I really like getting out at 1 because then I have time to explore more, or just go home.  After class, Jessica and our friends Nikki and Dylan went to eat our packed lunches in Gammeltorv again, one of the squares in the city.  Nikki doesn’t like pigeons, so it was entertaining to watch her try to shoo the pigeons away while we were eating.  I made a peanut butter and banana sandwich.  You probably don’t care, but while I was making it, I realized that the creamy peanut butter here actually has nuts in it!  Not so much creamy, but still yummy!  Then we went to a bakery that had a student discount!  You have to make sure you ask for the student discount, because even if you come in a group of your fellow students, if you don’t ask, no discount.  I had a Danish Dream Cake, or Drømmekage.  It’s basically a buttery cake with a brown sugar and coconut topping.  So good!  After that, I walked around the city with Jessica because she didn’t have another class until 4.  After about an hour, I decided to go home to do some homework!  I love coming home early because then Lucky and Maysi are there to greet me. 🙂

Hi puppies!

Today was my first day of Biology of Marine Mammals!  Unfortunately the class starts at 8:30 in the morning, which means I have to leave the house by 7:35ish to get there on time.  But, that’s ok, because I love all of the aminals! 😛  We talked a lot about the taxonomy and different orders the mammals were in today.  I hope we don’t spend too much time on that, because I find it to be a bit boring.  It’s fundamental for the rest of the course, but still kind of dull.  And, I actually got to stay at my class The Enemy Within for the WHOLE time.  I don’t know very much about the Cold War, and it seems very interesting so far!  In Human Health and Disease we learned about interviewing patients because we’re going to have to do that for the class!  It’s pretty straight forward, but it’s different to hear about it and then actually do it.  We will see!

Now that I know my way around to my classes, I feel a lot more comfortable in the city and commuting to the hospital.  I’m never lived in a city before, so this has been a new experience!  I can get used to being able to go into stores between classes though!

Having my camera out all the time doesn’t make me look like a tourist, right?

After breakfast yesterday morning, Jessica and I left with our host parents to tour some of Copenhagen!  Our first stop was at The Little Mermaid based off of the Hans Christian Andersen fairytale.  Everyone who told me about it before said that it was not very exciting, so I had low expectations.  It was bigger than I thought it would be though!  There were so many tourists there and it was a bit difficult to try and get a good picture of the statue without anybody in it.  Apparently she has been decapitated twice.  Poor Little Mermaid!  The statue was restored both times and moved further out into the harbor to prevent that from happening again.  I hope that she can keep her third head on for a while now.  We walked around a military area after that but I can’t remember the name of it.  It was very close to The Little Mermaid Statue which is in Langelinie.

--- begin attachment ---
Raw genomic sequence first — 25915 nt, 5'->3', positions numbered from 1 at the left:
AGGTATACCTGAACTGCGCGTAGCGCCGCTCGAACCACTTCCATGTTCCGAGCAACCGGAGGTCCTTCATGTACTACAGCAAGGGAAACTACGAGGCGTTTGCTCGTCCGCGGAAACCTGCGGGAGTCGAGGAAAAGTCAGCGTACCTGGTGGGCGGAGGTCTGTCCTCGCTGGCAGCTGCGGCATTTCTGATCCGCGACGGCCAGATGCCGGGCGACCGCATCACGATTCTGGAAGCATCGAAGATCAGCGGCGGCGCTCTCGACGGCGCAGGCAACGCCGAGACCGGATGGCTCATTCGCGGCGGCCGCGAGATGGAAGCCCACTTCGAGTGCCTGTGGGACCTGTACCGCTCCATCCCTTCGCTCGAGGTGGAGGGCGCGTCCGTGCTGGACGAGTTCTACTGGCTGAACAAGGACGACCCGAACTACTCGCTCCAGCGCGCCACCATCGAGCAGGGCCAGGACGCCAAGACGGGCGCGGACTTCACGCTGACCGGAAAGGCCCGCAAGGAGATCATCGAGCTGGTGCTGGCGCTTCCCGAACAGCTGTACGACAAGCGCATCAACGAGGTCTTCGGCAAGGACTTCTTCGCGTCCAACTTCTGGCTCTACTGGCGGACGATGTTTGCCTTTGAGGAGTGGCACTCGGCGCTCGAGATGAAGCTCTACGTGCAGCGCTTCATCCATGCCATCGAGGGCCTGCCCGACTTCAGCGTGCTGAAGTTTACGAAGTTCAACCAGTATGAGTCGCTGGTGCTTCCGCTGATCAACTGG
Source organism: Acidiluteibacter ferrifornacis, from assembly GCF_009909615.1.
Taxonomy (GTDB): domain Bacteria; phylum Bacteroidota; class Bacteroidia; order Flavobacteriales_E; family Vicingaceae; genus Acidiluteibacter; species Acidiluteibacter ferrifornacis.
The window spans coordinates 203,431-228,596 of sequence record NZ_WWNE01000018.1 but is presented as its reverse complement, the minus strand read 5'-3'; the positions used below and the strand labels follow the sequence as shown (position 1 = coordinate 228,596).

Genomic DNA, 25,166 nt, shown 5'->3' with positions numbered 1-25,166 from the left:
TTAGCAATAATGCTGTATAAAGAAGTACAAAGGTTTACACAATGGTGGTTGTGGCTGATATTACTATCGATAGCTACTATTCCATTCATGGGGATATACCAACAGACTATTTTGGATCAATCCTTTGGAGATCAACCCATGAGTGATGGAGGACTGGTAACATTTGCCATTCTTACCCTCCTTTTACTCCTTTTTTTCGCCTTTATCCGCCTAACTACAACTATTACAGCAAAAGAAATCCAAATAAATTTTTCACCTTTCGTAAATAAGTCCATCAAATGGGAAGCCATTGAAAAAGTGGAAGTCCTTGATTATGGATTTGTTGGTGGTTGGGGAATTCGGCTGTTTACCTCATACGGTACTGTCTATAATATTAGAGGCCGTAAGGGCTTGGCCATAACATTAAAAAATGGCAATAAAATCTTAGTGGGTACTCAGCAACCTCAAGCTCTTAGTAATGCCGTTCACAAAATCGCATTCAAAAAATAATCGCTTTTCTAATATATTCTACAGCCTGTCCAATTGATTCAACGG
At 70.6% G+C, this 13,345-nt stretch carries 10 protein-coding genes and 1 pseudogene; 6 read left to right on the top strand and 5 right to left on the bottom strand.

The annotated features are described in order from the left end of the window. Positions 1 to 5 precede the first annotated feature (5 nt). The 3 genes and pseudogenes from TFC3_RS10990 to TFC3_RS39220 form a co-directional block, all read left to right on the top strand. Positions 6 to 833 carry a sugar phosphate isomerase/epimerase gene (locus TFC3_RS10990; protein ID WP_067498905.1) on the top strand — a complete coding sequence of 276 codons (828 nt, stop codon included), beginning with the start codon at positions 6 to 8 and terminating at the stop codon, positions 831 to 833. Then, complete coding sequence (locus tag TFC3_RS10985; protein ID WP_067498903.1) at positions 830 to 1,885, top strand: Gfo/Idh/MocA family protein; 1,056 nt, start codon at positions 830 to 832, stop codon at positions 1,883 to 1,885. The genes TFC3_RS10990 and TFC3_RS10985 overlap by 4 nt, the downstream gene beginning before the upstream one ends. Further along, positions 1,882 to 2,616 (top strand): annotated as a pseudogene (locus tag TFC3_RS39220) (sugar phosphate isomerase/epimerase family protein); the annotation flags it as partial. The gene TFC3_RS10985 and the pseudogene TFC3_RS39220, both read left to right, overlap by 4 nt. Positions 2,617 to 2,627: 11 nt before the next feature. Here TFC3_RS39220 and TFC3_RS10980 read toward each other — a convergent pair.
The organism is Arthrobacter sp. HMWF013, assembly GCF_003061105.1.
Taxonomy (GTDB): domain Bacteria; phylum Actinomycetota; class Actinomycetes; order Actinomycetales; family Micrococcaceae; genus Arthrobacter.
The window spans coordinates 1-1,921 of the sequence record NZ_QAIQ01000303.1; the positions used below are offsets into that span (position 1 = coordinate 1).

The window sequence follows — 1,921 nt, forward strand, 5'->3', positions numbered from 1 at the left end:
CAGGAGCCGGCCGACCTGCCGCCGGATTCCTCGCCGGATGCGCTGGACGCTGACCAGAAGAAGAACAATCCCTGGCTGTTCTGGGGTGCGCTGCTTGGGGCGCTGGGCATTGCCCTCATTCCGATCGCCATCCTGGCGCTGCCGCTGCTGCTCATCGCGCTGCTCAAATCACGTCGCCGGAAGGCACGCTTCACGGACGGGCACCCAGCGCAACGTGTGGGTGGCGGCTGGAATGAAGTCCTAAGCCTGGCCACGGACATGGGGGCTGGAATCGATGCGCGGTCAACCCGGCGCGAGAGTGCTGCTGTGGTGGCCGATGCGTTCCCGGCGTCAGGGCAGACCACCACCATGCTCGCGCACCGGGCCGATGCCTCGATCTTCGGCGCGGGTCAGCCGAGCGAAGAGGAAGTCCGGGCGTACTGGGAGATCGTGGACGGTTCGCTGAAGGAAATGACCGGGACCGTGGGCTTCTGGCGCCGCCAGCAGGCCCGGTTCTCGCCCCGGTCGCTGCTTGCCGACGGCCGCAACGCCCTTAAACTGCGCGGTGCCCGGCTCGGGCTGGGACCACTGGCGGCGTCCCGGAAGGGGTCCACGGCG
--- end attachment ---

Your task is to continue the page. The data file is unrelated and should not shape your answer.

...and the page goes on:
The Little Mermaid!

Jessica and I at the military area.

Our next stop was Christiania, which is a very different part of Copenhagen.  It has about 1,000 residents and kind of runs on a collective anarchy.  In 1971 the area was occupied by squatters and has been able to run on its own even since.  It’s very artsy and hippie like.  What happens in the area just depends on what the residents want to happen, and they don’t pay any taxes like everybody else in Copenhagen.  I think it’s amazing that they have been able to keep the land for themselves for this long without any autonomy.  It is a very popular tourist attraction, so that may be one of the reasons why it has been allowed to stay.  They make and smoke marijuana in Christiania, and they do not allow pictures.  I’m sure if you look it up though, you will find some.  There are also many dogs that roam around the area.  Karin was telling me that a veterinarian actually takes care of them all, so that made me very happy. 🙂

Our final stop was at a Church called Grundtvig’s Church.  It was so beautiful!  Karin and Steen might be taking Jessica and I to a concert there on Wednesday, so that should be fun!

Outside Grundtvig’s Church

Inside Grundtvig’s Church!

After dinner we took a walk in the woods with the dogs.  Karin took us up a very narrow path to show us some wooden sculptures that artists had put there.  We would not have known about them without her!  They were wooden sculptures of naked families.  I took a very unfortunate picture of Jessica.  Oops!  We also saw a group of people in their Live Action Role Playing (LARP) costumes.  I heard that it is very popular here so maybe I’ll get to see it in action soon!

This morning after breakfast Karin, Steen, Jessica, and I went to play tennis at their local tennis club.  I haven’t played tennis for about two years so I was a little rusty.  I thought I was going to be so terrible!  But, I kept getting better the more we played.  I could still use a lot of practice though!  Steen was my doubles partner while Jessica played with Karin.  We lost 6-3, 3-2 (we didn’t have time to finish the whole set), but there were some pretty close games!  I hope we get to play again soon because I’ve forgotten how much I love playing tennis!

Me and my wonderful doubles partner Steen!

Now I am about to leave for Immigration so that I can get my residence permit for being here (important stuff!) and then it’s time for homework.  Oh joy. 😛

Coping in Copenhagen

I’m just keeping a running list about living in Copenhagen for all to see! I tend to exaggerate a bit.

1. Never walk in a bike lane because you will die.

2. Do not cross the zebra crossing aka cross walk until the light is green even if you do not see any cars coming. You’ll look like an arrogant fool because you very rarely see people here jaywalking.